US dairy sector urges for action to be taken on labelling of dairy alternatives

US dairy sector urges for action to be taken on labelling of dairy alternatives

US dairy organisations have backed a Congressional letter urging the Food and Drug Administration to investigate the branding of plant-based dairy alternatives. 

The letter, written by Representatives Mike Simpson and Peter Welch, urged FDA Commissioner Robert Califf to "more aggressively" police the "improper use of dairy terms" used on the labels of products without dairy ingredients.

"We request that the Food and Drug Administration (FDA) exercise its legal authority to investigate and take appropriate action against the manufacturers of these misbranded products," the Congressmen urged.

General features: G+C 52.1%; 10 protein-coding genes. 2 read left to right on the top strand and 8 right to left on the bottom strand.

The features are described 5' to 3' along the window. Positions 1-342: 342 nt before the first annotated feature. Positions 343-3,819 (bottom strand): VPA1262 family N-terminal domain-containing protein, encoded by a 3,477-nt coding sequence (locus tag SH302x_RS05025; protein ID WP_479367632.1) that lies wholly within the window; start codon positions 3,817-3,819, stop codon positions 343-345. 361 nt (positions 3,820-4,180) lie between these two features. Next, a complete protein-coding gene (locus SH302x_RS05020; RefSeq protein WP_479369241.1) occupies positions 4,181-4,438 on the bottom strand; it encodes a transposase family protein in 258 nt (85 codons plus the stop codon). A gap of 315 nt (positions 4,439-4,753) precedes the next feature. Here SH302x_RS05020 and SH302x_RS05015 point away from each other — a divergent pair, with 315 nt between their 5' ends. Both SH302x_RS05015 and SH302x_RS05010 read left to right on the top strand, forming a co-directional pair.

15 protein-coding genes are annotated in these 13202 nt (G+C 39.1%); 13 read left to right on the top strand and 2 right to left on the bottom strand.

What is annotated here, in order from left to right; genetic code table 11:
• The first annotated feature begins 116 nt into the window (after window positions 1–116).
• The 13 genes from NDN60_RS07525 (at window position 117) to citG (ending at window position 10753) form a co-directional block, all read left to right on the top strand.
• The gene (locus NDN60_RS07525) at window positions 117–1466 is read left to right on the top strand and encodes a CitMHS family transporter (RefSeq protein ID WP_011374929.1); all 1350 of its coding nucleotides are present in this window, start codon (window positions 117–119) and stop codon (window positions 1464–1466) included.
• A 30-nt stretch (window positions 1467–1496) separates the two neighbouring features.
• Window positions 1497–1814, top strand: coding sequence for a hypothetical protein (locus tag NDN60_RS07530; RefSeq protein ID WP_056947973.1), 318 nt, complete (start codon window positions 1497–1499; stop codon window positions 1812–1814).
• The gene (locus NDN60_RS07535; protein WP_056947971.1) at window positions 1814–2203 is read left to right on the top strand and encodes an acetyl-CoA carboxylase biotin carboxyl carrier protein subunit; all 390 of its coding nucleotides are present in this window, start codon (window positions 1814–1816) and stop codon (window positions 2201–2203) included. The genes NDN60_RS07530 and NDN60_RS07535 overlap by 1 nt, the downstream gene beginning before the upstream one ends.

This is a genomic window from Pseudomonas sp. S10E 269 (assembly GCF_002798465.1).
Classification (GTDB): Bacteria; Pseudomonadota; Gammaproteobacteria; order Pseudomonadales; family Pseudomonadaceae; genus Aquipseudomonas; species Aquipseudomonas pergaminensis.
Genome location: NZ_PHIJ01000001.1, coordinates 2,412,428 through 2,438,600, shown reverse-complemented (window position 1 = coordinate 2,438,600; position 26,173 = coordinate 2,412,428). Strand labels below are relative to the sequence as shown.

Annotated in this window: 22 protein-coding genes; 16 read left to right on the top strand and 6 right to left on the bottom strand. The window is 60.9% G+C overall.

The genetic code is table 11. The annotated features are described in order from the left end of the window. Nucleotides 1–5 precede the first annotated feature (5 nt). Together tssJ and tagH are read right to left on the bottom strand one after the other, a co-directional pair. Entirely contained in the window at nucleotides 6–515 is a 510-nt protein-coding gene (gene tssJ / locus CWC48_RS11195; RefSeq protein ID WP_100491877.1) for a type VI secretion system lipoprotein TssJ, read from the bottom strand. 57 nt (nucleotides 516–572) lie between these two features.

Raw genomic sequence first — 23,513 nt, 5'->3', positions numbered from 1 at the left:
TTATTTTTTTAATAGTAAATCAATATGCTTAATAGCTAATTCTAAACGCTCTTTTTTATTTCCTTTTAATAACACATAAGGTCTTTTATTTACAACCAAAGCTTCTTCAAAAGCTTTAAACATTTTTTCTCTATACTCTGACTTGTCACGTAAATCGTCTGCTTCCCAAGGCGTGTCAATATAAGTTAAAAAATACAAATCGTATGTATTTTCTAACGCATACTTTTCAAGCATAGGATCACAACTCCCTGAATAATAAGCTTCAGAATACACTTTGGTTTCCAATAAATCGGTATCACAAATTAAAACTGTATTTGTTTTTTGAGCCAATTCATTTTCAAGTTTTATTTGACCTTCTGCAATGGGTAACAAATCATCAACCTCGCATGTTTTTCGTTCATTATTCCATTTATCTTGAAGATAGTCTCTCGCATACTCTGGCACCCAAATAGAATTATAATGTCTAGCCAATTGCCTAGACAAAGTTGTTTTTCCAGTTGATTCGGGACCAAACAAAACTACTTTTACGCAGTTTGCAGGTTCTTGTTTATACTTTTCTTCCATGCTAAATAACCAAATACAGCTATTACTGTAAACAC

The letter argued "it is misleading for manufacturers of [dairy alternatives] to profit from the milk name. These products should be allowed on the market only when accurately labelled."

US dairy associations the International Dairy Foods Association (IDFA) and the National Milk Producers Federation (NMPF) said they have previously voiced "similar concerns" and urging FDA to restrict the use of dairy terms on labels of plant-based products such as milk, cheese and yogurt.

Welch and Simpson pointed to the European Union's labelling regulations, which allow the use of the term "soy drink" but prohibit "soy milk."

"You haven't 'got milk' if it comes from a seed, nut or bean," said Jim Mulhern, president and CEO of NMPF, referring to the famous marketing campaign for milk in the US. "In the many years since we first raised concerns about the misbranding of these products, we've seen an explosion of imitators attaching the word 'milk' to everything from hemp to peas to algae. We don't need new regulations on this issue, we just need FDA to enforce those that have been on the books for years."

Michael Dykes, president and CEO of IDFA, added "dairy imitators do not naturally provide the same level of nutrition to the people buying them as milk does". He argued non-dairy beverages "can mislead people into thinking these products are comparable replacements for milk".